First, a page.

Carol Shea-Porter - Don’t Scrap Our Social Security

Editors Note: Due to vacation schedule this OP-ED piece wasn't published when received. NHInsider staff decided it was still relevant so we are publishing it today!

Social Security had its 75th Birthday last year. While Americans celebrated this vital program that has provided economic support and dignity to seniors, disabled people, and children of deceased workers, there were members of Congress and a political party who were laying plans to change and jeopardize the program. The Republican Party leaders, who previously tried to privatize Social Security in 2005, decided to "save" Social Security from the very people who have spent a lifetime paying into the program. Their Chairman of the Budget Committee introduced "The Path to Prosperity," which included raising the qualifying age and, yes, privatizing it. It is particularly grating to read the language from Budget Chairman Paul Ryan's plan—"Further, even if the current system could be sustained, it is no longer a good deal for American workers"—because he, more than most, knows better. His father died young, and Paul Ryan rightfully became eligible for help from the federal government. He collected Social Security benefits as a minor. He saved those federal government checks to pay for college. This shows why we need to protect Social Security from the now educated and financially secure Paul Ryan and his party—because Social Security provides economic support and, for the young, economic and educational opportunity. 

Here are some facts about Social Security. First, more than 90% of Americans 65 and over receive Social Security. More than 6 million children receive benefits due to a parent's death or disability, and a deceased worker's spouse collects if there are children under the age of 18.  Millions rely on it to survive. While almost half of all seniors would be poor without it, women would be hurt even more than men, because women earn lower wages and generally live longer than men. More than half of all elderly women would live in poverty.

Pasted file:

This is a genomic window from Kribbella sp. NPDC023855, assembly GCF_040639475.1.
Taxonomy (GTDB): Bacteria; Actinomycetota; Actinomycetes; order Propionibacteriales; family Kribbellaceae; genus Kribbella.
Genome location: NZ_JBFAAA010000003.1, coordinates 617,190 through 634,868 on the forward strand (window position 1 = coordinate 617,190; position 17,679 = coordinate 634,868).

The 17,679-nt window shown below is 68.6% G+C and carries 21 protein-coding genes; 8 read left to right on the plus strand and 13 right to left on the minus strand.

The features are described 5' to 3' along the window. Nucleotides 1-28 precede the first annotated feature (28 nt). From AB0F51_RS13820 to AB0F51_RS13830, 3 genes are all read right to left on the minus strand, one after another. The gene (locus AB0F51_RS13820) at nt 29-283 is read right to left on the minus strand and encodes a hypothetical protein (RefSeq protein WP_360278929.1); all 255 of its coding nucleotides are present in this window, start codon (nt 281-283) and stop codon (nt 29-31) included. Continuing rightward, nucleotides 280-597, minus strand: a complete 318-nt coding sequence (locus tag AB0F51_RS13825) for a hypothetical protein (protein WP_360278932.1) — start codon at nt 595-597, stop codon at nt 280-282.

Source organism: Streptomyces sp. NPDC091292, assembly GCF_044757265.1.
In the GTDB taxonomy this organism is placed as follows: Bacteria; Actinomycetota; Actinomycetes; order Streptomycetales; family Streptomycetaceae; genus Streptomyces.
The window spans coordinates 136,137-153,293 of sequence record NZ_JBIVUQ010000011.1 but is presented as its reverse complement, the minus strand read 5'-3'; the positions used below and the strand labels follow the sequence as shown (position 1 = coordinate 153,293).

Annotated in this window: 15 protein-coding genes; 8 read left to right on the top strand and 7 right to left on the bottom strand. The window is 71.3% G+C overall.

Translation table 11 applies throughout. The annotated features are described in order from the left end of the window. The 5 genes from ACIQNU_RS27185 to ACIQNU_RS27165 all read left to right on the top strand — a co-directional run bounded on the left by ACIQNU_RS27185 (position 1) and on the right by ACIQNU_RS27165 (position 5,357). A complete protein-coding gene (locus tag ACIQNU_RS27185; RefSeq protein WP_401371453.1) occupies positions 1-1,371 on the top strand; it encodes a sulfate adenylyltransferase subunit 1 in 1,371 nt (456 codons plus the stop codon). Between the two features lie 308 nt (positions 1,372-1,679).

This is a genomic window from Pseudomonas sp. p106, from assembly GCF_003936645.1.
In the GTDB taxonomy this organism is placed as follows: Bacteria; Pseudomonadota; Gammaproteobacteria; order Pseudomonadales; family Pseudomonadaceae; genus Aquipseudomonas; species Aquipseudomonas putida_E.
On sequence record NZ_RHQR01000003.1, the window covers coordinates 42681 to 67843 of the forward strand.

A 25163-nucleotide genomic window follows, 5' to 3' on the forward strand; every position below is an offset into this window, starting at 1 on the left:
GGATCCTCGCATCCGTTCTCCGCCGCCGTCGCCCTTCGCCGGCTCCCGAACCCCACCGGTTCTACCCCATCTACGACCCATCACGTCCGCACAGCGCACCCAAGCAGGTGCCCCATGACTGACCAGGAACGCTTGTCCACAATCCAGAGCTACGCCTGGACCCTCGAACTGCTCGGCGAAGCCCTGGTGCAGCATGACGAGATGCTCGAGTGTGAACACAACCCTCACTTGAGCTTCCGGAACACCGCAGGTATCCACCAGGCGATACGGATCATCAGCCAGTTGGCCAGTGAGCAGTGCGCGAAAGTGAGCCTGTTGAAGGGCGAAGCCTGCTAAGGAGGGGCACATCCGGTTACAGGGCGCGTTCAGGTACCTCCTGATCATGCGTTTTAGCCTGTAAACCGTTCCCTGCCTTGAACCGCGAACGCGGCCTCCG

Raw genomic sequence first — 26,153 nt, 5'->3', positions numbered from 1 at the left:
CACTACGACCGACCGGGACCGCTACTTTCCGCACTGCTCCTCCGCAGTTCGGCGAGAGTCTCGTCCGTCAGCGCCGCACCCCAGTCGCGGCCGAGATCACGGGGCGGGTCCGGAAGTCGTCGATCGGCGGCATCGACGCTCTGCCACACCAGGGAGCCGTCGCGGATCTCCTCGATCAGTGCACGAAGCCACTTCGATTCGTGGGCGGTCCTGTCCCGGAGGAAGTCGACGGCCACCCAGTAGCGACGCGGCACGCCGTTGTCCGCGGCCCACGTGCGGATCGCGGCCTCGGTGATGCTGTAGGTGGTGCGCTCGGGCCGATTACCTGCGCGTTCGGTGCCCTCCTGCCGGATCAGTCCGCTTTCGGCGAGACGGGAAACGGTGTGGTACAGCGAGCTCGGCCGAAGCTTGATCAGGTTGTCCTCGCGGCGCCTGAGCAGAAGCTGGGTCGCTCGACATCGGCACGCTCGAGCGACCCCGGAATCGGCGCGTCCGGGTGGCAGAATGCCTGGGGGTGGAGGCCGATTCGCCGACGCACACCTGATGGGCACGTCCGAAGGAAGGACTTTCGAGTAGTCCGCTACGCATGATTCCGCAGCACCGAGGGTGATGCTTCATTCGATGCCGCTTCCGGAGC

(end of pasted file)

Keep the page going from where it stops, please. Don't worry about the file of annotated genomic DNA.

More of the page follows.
This would have an enormous economic impact on middle class families with aging parents. Already struggling adult children would have to care for themselves, their kids, and their parents.  Without Social Security, families would have to make devastating decisions about living arrangements, health care, education, transportation, etc, as they tried to divide resources between the young and the old. Also, reducing future benefits or privatizing Social Security would not be a "shared sacrifice.” As former White House Press Secretary Dee Dee Myers recently wrote in Vanity Fair, "The top 1% of Americans now take home nearly a quarter of all income and control more than 40% of the country's wealth—roughly the same as the bottom 90%." Not exactly shared sacrifice. Therefore, we must stop Paul Ryan and New Hampshire's Republican Representatives from dismantling this program.  

Both of our Republican Representatives have attacked Social Security. One supported the Bush plan. The other said, at a May 2009 rally with Glen Beck's 9/12 group, "…future generations should seek different private sector solutions and have personal responsibility start to lead the way."

Why are Republicans doing this? Is there really a problem with Social Security? Right now, there is actually a surplus. As Jacob Lew, director of the Office of Management and Budget, wrote in USA Today on 22/21/11, "...the problem is not with Social Security, but with the rest of the budget. In 2001 and 2003, Washington cut taxes for the wealthiest Americans and later expanded Medicare without paying for it. Blaming Social Security for our fiscal woes is like blaming you for not saving enough in your checking account because the bank lost all depositors' money."

Social Security will have problems paying at today's rate in 26 years, but it can be fixed if the Congress would do what Reagan did in 1983—fix it. First, raise the cap. Right now, people who earn under $106,800 pay tax on every single dollar they earn. People who earn over that do not pay on every dollar, just the first $106,800. This amounts to a hidden tax cut as their income rises. This is not fair. We also need to stop the Social Security tax “holiday” that was enacted last year, which reduced workers' payments 2%. This denies the fund essential resources.

As President Roosevelt said about Social Security in 1941, “We put those pay roll contributions there so as to give the contributors a legal, moral, and political right to collect their pensions and their unemployment benefits. With those taxes in there, no damn politician can ever scrap my social security program.”  We need to tell our leaders again--don't scrap our social security program!